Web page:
During this period we were visited by a group of sidensvansar, seeking shelter from the hard wind in the large pinetree in front of our house. An excellent opportunity to study them. Beautyfull birds with interesting colours, their headfeathers blowing about in the wind, making them look like one of those cartoony longhaired pianoplayers.

But that has been changing the last couple of days! The wind has gone and so has the snow. The sun shows it's growing force by giving us temperaturs on the positive side of the scale and the icesheet melts away again.
Yesterday afternoon I enjoyed some warmth and sunshine on our balcony and discovered that this has another advantage; it's position and hight allows us to be nearer and higher up in the canopy of the trees around us, giving us a better view of the life within it!
I stood there for at least an hour and a half, looking at the birds, listening at their sounds. They have become so active now and their calls have changed even more. I heard a gale of wind approach as it moved through the trees towards me, like the rushing of a nearing wave. And I enjoyed the smell of the wood on the walls
Don't know the pretty lady, but the pic shows what I meant to say.
being warmed by the sun. This wood is covered in faluröd-paint, which is a residual product from the coppermines nearby, ground into a powder and mixed with lineseeloil (I think). This gives a faint, but distinct smell and one which I happened to like. And while standing there my hightened sences picked up something else. Something which I had not noticed consiously befor.... Another distinct smell; very faint, but still very noticeably, filling up the senses, the body and the head, triggering an instead reaction deep within.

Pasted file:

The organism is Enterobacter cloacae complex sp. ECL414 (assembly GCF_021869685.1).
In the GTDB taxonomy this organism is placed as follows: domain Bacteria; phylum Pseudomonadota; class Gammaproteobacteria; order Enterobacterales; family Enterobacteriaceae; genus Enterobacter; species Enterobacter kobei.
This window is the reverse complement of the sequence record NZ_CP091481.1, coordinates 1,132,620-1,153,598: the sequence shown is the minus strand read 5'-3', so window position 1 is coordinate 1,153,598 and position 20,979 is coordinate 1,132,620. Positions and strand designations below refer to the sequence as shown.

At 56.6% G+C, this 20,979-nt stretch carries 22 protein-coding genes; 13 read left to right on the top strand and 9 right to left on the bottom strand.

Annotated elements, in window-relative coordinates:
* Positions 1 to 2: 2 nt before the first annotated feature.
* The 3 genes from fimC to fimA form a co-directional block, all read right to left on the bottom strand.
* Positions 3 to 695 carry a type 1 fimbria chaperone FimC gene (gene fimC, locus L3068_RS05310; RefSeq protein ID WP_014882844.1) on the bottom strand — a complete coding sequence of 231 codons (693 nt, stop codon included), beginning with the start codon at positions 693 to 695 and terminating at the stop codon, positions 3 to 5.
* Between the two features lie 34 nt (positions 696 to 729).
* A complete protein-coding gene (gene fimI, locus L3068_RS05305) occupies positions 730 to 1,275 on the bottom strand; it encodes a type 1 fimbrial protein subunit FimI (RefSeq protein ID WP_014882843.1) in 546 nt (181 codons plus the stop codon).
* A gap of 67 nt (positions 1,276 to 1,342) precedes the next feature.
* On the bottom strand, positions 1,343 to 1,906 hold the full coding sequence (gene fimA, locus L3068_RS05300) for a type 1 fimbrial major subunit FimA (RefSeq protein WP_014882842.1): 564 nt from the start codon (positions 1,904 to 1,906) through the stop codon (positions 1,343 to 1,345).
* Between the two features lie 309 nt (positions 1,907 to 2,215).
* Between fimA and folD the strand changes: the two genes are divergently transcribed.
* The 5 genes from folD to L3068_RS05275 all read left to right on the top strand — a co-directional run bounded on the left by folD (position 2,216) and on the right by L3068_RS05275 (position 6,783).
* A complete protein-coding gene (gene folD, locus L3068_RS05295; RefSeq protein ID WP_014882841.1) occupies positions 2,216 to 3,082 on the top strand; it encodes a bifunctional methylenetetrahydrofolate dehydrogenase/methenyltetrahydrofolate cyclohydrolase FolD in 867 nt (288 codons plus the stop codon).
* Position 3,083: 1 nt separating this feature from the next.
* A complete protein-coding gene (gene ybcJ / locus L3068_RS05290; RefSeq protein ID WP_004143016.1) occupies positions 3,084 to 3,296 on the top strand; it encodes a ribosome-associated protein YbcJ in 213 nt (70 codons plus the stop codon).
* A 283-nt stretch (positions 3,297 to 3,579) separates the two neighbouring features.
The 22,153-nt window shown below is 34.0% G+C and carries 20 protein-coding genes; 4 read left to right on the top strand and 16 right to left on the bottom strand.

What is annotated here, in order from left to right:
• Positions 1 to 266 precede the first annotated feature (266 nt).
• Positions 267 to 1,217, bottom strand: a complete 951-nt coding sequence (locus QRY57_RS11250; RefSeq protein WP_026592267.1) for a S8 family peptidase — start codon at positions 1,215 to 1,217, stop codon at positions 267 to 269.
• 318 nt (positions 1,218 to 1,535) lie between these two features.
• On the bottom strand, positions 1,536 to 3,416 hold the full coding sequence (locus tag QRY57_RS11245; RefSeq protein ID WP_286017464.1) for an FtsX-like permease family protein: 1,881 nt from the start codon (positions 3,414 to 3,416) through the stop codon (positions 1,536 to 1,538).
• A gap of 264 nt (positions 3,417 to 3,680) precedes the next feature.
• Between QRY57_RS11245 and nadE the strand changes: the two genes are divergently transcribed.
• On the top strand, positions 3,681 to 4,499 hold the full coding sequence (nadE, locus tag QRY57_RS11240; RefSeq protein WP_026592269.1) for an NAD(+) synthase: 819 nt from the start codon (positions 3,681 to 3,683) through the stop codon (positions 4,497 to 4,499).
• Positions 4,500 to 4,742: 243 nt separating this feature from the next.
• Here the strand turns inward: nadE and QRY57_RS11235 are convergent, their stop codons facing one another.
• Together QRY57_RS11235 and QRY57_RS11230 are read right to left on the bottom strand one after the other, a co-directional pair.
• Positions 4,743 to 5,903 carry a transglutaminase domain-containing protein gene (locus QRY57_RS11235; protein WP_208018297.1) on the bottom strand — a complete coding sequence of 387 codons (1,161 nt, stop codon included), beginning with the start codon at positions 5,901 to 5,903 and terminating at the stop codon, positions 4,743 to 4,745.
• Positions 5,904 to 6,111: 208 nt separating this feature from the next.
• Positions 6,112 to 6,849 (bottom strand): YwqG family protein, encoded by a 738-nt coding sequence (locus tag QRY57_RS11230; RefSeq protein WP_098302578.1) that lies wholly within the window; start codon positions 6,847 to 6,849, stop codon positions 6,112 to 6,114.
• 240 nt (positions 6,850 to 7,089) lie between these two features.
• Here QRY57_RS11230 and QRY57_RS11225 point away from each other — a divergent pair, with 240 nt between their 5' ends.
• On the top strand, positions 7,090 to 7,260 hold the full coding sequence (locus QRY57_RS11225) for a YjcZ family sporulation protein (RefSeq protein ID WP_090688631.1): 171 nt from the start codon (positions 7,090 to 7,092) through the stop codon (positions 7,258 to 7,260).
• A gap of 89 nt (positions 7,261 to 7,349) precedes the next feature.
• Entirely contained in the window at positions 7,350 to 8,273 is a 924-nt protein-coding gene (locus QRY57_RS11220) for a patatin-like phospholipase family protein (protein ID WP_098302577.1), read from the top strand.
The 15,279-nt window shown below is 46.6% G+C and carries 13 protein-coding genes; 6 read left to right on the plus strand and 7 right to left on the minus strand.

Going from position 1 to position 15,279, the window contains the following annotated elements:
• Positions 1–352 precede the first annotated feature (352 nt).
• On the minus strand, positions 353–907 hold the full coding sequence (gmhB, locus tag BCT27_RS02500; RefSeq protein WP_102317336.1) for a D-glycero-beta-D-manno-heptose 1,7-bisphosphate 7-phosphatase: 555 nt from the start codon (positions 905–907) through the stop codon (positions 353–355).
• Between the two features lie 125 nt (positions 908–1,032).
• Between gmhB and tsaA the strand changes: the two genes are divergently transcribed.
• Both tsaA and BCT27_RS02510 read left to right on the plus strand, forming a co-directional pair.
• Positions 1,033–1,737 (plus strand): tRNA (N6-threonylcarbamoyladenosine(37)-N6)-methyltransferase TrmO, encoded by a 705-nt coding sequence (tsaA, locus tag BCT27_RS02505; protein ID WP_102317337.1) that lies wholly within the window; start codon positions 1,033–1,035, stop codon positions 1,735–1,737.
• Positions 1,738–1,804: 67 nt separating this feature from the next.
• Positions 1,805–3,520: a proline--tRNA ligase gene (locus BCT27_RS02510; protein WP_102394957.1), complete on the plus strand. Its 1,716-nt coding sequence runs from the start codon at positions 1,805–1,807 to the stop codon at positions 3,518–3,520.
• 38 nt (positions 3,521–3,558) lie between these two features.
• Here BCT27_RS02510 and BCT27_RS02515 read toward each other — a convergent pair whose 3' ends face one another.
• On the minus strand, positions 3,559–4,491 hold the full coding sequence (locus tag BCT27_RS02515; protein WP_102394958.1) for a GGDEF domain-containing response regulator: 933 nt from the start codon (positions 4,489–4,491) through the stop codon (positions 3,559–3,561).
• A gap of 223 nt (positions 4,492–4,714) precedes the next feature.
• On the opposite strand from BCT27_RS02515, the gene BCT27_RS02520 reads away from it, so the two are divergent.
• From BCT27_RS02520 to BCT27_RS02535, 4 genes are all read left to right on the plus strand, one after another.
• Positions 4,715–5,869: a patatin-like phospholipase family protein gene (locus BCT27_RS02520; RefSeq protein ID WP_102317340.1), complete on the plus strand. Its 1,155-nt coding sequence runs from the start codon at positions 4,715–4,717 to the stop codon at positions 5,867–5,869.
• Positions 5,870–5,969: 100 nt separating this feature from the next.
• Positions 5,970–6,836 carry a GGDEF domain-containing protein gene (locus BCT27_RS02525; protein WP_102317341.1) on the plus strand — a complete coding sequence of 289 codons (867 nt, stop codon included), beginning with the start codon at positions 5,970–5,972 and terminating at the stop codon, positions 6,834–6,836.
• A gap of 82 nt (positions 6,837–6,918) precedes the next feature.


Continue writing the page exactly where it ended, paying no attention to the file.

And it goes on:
It was softly sweet, earthy, plantlike, flowery. The scent of spring! I believe the sap has started to rise!

Life around us is stirring again too!
Two days ago I had some live entertainment during lunch. Two woodpeckers were busy feeding at the large birch in front of our kitchenwindow, hacking away pieces of bark and pulling out white grubs.

The domherre (bullfinches) have definetely begun to pair up. I seldom see a single one. I love these birds; their colouring, their posture.. And when they sit in the sunlight the males seem to give of light in a bright pinkish orangy red and the females glow in a brownish grey.

And for the first time in months I spotted a blackbird. They're coming back....

The falcon I spotted earlier has visited again too. He sat in a tree behind the large birch with its back towards the house. It looked like a giant darkgrey washpin. He didn't sit still for long, though. Busy little bird, but not as busy as the several tits-species. The whizz and buzz around the house, chasing each other in hot pursuit and very close to each other, not even disturbed by a pair of crows that have shown up. These are some big birds!! I saw one of the jays again too. Only the female. Maybe the male didn't make it.

Wednesday, March 20, 2013

Food for thought

My 100th post.... It almost seems as if I have a lot to say....
One hundred posts and looking back I think I have come a long way....
I wanted my 100th to be one with a meaning, a post of significance. I do have some items waiting in line, but some of those should stay there for a while, untill things have developed. Other will stay there, because they are not all that shocking or important....

So... what should this one be about? I though it might be a good thing to talk about something that effects each and everyone of us; FOOD!
It is something we all need on a dayly basis, something we all think about, yet I have the idea that the vast majority is unaware of what is going on with our food these days. Every once in a while a major scandal pops up in the media about our food and mostly because there has been some obvious foul play with the manufacturing of it. But over the years I have discovered (or think I have) that there is much more foul play going on on much more subtle levels. Ever since I was "diagnosed" with far to high levels of cholesterol over the whole range, LDL, HDL and tryclycerids, that I have been thinking things over, started asking questions and started looking for answers. The developing picture was not a pretty one!